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How social democratic parties erect the plank and then walk it – Part 2

In Part I, I considered an Australian-based attack on MMT from a Labour Party stooge. In this Part, I shift to Britain to address the recent article by a Northern Labour MP – Jonathan Reynolds – who is apparently, if his arrogance is to be believed, making himself the Labour Party spokesperson on matters economic. For the title of his recent article (June 4, 2019) was, afterall – Why Labour doesn’t support Modern Monetary Theory – which begs the question as to who actually doesn’t support MMT – all of Labour? Party? Politicians? Members? Who? I know of hundreds if not thousands of Labour Party members that are fully supportive of Modern Monetary Theory (MMT). So who is he talking about? The overriding issue that I introduced in Part 1 was that it is crazy for progressive politicians to use neoliberal frames, language and concepts when discussing their economic policy ambitions. Not only has the track record of the mainstream approach has been so poor but wallowing in these frames etc leads the so-called progressive side of politics to become trapped in the neoliberal tradition. The Reynolds article is no exception and if his view is widespread within British Labour then it will have a problematic future.

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    The Weekend Quiz – June 8-9, 2019 – answers and discussion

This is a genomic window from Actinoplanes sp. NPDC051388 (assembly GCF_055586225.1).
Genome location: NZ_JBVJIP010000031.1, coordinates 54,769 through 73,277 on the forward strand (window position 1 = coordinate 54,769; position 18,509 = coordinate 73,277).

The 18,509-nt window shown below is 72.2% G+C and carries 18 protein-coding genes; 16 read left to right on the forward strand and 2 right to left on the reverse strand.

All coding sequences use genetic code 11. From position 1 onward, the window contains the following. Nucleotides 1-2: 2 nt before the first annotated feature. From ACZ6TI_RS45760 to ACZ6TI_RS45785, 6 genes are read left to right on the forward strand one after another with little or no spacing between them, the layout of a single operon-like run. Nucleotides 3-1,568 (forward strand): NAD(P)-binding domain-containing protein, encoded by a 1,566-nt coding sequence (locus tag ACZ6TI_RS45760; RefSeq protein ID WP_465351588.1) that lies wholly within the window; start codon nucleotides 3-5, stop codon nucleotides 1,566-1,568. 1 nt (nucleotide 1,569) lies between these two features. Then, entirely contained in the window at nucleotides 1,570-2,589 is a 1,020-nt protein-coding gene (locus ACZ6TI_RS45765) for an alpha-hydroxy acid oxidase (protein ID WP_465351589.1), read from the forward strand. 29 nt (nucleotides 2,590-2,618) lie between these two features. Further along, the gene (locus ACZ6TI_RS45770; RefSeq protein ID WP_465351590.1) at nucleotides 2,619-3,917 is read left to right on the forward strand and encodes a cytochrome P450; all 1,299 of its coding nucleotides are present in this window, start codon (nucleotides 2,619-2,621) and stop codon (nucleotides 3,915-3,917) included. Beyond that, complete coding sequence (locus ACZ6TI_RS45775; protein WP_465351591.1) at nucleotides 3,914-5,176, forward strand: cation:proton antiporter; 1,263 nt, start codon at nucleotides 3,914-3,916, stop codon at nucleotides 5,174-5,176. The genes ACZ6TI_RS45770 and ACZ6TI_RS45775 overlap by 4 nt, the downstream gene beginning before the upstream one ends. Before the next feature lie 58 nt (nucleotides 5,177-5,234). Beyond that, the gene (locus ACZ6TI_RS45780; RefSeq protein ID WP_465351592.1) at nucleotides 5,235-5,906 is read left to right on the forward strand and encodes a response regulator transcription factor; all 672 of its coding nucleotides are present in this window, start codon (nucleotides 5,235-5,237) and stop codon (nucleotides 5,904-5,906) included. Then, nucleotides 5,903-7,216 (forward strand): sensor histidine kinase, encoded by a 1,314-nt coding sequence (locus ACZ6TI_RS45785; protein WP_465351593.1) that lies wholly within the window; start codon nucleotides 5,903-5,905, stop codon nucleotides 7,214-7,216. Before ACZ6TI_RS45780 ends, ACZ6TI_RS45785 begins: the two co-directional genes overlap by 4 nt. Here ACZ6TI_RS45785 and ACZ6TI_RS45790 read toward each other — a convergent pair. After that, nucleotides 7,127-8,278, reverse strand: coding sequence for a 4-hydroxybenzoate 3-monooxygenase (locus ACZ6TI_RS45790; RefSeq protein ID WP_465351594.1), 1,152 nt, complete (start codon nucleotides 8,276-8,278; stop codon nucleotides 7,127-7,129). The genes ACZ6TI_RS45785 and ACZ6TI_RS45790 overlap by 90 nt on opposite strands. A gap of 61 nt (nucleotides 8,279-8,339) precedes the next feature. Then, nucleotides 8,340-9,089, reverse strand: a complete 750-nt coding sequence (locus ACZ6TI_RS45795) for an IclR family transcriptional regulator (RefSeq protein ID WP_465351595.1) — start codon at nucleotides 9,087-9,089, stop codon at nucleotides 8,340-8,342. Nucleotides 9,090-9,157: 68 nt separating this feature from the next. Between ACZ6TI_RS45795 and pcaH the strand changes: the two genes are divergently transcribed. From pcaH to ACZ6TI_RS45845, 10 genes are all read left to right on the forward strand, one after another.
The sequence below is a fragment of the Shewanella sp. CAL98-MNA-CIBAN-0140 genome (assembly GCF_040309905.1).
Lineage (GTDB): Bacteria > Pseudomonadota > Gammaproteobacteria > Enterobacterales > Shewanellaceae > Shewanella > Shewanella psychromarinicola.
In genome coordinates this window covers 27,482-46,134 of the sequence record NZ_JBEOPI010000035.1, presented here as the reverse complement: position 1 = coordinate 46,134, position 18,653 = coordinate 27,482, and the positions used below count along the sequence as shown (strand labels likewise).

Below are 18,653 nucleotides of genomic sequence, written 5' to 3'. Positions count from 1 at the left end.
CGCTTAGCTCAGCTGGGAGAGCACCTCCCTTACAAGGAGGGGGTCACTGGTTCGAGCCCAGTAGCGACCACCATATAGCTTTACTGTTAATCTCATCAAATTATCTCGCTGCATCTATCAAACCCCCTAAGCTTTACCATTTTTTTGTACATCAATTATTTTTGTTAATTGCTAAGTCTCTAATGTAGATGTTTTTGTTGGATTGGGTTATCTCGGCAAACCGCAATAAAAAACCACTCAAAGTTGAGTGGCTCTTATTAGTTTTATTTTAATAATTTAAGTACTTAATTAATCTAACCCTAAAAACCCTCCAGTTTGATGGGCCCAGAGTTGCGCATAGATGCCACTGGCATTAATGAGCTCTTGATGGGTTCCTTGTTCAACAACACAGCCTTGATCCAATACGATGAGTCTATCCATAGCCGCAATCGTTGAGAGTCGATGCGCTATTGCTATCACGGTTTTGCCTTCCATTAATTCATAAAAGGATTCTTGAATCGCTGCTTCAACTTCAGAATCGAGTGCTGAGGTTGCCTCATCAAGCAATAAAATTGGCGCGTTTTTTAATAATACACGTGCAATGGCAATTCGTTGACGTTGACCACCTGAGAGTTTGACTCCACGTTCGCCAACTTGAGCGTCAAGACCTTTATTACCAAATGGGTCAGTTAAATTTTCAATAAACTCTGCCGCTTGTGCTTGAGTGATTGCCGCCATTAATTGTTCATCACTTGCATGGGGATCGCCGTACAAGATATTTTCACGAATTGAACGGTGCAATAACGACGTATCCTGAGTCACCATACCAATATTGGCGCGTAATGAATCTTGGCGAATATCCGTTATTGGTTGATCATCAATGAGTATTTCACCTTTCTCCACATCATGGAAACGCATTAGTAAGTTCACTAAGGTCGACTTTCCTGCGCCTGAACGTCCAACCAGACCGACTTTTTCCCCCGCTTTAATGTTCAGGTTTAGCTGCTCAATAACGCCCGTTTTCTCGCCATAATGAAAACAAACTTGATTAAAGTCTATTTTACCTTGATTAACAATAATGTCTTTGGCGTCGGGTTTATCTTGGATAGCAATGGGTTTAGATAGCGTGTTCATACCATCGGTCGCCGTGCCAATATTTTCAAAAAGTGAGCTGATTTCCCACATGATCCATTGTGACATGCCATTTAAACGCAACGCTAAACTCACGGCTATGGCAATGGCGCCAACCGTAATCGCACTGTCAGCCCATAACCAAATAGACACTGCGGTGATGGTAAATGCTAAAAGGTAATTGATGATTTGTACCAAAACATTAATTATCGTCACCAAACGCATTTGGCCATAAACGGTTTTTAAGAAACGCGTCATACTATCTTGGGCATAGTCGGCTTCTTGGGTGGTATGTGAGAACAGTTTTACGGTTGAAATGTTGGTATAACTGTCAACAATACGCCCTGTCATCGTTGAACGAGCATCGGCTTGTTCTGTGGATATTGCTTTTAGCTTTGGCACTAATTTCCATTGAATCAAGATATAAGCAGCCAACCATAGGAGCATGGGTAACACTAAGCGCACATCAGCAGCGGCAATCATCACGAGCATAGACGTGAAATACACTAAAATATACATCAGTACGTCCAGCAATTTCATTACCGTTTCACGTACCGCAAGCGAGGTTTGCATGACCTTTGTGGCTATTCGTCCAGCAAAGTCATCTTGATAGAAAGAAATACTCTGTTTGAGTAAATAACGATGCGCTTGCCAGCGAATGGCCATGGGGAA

Here are the answers with discussion for this Weekend’s Quiz. The information provided should help you work out why you missed a question or three! If you haven’t already done the Quiz from yesterday then have a go at it before you read the answers. I hope this helps you develop an understanding of Modern Monetary Theory (MMT) and its application to macroeconomic thinking. Comments as usual welcome, especially if I have made an error.

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      How social democratic parties erect the plank and then walk it – Part 1

      There is now a procession of wannabee Modern Monetary Theory (MMT) critiques coming out of the woodwork all around the place seeking cover from the criticisms coming from the likes of Larry Summers, Paul Krugman, and Kenneth Rogoff, who are regularly referred to as “the world’s leading economic thinkers” or “Nobel Prize-winning economists” as if any of that established authority. These ‘Nobel Prize’ winners are not Nobel Prize winners at all – the economics prize is not part of the original Nobel gift and was instead invented by a bank because economists were feeling left out (inferior). But in recent days, across two jurisdictions, where the so-called party of the workers – the Labour Party in the UK and the Labor Party in Australia – are struggling to gain electoral traction, and in the Australian case, just lost an election against one of the worst governments we have ever had, we have seen two erroneous attacks on MMT that really sums up the existential crisis facing social democratic parties – the loss of identity and revolutionary zeal. This is Part 1 of a two-part series examining how ‘walk the plank that you erect yourself’ strategies play out within our so-called progressive social democratic parties and deliver abysmal results.

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        Australian national accounts – economy slows to nearly half its trend rate of growth